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Remaining beef protest blockades 'have caused long-term damage' to the industry, industry body says

Over 350 staff were temporarily laid off earlier this week.

File photo: Some beef protests have started to wind down following an agreement at the weekend.
File photo: Some beef protests have started to wind down following an agreement at the weekend.
Image: Eamonn Farrell/RollingNews.ie

Updated Sep 20th 2019, 6:52 PM

MEAT INDUSTRY IRELAND (MII) has this evening released a statement saying that the beef protests across the country have caused “severe long term damage to the beef sector”. 

The Beef Plan Movement agreed to stand down protests in the agreement made with Agriculture Minister Michael Creed at the weekend. 

It has been urging farmers in recent days not to continue with blockades and has been working with other farming organisations, including the Irish Farmers’ Association and Irish Cattle and Sheep farmers’ Association to de-escalate tensions. 

However, scattered blockades still remain in pockets of the country. 

MII this evening said that the actions of the remaining protesters are having a negative impact on the entire industry. 

A spokesman said: “A full working week has now passed since the Irish Beef Sector Agreement was reached on 15 September. Despite this, illegal blockades continue today at 18 beef processing sites across the country.

“This involves ongoing intimidation, blackmail and threats to staff, contractors, hauliers and farmer suppliers. Calls by the President, An Taoiseach and several Government Ministers for these illegal blockades to cease and the agreement to be given a chance, are being ignored.

“The illegal action of a small minority is negatively impacting the livelihoods of thousands of workers, farmers with cattle to sell, hauliers and other service providers, and is putting the entire Irish beef sector in jeopardy.

“There is an ongoing blatant disregard for the authority of the State and the law of the land by those involved, which includes non-farming and sinister elements. The notion of protestors voting whether to continue or not with their illegal action is absurd.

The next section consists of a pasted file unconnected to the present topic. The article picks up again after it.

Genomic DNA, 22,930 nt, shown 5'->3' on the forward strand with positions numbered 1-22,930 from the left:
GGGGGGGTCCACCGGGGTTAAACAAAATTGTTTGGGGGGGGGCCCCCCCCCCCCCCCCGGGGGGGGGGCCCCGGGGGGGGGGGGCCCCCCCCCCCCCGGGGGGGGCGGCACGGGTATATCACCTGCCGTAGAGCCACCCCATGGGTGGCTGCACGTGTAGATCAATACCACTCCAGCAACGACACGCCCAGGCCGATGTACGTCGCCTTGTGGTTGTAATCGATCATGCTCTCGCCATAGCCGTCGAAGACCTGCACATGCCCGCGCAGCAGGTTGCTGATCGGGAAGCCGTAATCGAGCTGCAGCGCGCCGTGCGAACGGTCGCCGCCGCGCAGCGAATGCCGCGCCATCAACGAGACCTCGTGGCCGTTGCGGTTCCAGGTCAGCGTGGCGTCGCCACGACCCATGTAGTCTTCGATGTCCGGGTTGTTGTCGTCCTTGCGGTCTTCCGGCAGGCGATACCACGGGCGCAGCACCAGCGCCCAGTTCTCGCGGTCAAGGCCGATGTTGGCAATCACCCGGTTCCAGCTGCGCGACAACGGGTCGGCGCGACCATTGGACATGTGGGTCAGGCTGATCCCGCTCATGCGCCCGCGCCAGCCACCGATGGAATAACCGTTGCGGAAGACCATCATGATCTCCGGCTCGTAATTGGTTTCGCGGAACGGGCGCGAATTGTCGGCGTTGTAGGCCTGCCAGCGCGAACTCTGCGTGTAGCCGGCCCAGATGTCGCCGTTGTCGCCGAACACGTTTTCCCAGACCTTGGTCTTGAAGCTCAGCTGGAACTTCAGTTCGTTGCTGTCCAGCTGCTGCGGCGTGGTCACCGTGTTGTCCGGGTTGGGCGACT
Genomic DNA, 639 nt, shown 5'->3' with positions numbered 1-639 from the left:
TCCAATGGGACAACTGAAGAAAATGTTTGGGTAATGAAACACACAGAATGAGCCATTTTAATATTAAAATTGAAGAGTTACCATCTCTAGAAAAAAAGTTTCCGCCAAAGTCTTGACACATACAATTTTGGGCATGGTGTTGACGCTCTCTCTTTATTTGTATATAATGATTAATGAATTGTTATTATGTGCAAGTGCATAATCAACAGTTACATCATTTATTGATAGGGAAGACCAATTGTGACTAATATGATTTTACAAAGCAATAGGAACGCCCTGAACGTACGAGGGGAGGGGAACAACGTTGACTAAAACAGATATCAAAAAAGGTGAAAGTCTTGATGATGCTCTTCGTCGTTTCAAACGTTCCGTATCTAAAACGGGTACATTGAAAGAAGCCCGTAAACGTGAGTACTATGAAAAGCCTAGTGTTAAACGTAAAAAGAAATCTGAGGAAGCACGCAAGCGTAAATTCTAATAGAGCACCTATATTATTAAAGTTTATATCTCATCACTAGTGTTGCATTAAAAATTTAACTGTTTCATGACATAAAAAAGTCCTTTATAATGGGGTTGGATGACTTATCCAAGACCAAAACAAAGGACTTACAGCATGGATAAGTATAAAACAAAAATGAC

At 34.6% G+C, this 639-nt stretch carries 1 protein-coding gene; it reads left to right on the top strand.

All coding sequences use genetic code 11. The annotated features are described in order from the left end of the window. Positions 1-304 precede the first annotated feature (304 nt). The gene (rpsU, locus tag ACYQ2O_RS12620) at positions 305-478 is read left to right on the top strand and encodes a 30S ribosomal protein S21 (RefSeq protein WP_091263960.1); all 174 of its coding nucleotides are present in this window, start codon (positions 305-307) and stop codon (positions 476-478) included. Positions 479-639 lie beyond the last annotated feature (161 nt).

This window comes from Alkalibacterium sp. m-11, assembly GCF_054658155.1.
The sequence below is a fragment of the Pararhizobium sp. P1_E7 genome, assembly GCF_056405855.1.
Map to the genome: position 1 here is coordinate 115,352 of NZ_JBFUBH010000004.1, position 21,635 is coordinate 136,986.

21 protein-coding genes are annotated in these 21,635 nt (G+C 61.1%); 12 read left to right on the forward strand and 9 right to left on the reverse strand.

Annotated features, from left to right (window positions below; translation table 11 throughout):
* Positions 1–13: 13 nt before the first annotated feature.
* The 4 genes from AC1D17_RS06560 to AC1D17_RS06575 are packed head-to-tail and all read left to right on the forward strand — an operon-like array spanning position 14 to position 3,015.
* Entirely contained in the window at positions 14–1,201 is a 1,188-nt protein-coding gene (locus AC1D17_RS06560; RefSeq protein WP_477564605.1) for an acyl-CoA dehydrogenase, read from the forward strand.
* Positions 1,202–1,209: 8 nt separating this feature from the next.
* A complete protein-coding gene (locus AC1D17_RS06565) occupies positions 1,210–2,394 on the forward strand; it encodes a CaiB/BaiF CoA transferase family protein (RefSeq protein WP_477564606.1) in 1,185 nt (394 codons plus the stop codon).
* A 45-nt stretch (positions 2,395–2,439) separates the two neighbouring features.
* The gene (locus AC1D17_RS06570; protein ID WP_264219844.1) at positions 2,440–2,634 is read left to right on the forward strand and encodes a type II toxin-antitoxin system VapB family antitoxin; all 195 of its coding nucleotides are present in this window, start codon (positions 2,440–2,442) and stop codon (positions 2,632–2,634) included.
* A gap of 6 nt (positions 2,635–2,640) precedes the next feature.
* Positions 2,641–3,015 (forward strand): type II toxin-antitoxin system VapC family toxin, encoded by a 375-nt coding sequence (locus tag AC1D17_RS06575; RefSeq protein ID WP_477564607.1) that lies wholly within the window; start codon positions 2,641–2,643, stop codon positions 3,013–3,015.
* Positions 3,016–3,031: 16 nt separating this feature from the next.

Earlier today, meat plant ABP confirmed that 100 workers will be laid off, blaming an illegal blockade ongoing outside a factory in Cahir. 

This follows the announcement earlier this week that 355 employees would be temporarily laid off as a result of ongoing beef protests.

It remains unclear when staff at the plant will be able to return to work. There had been fears earlier this week that continued blockades could lead to more lay offs. 

“The protestors’ illegal actions are now putting all jobs at ABP Cahir at risk, as well as the livelihoods of 1300 farmers who supply cattle to the site,” an ABP spokesperson said. 

“Customers are also being let down, and hard-won international contracts are being jeopardised as these valued customers are forced to source beef elsewhere,” the spokesperson added. 

The number of protests have dropped in recent days after an agreement was reached last weekend between the meat industry and representatives of beef farmers including the Irish Farmers’ Association (IFA) and the Beef Plan Movement.

Trade union SIPTU has repeatedly warned that the dispute over beef prices is putting jobs at risk. 

ABP said that since the commencement of blockades outside its factories, 1,463 staff have been temporarily laid off. 

Both the IFA and the Beef Plan Movement have urged farmers to end their blockades at factories. 

The dispute has had an effect on consumers with supermarkets posting notices that beef products are in limit supply, and restaurants warning that beef options are to be removed from some menus from next week. 

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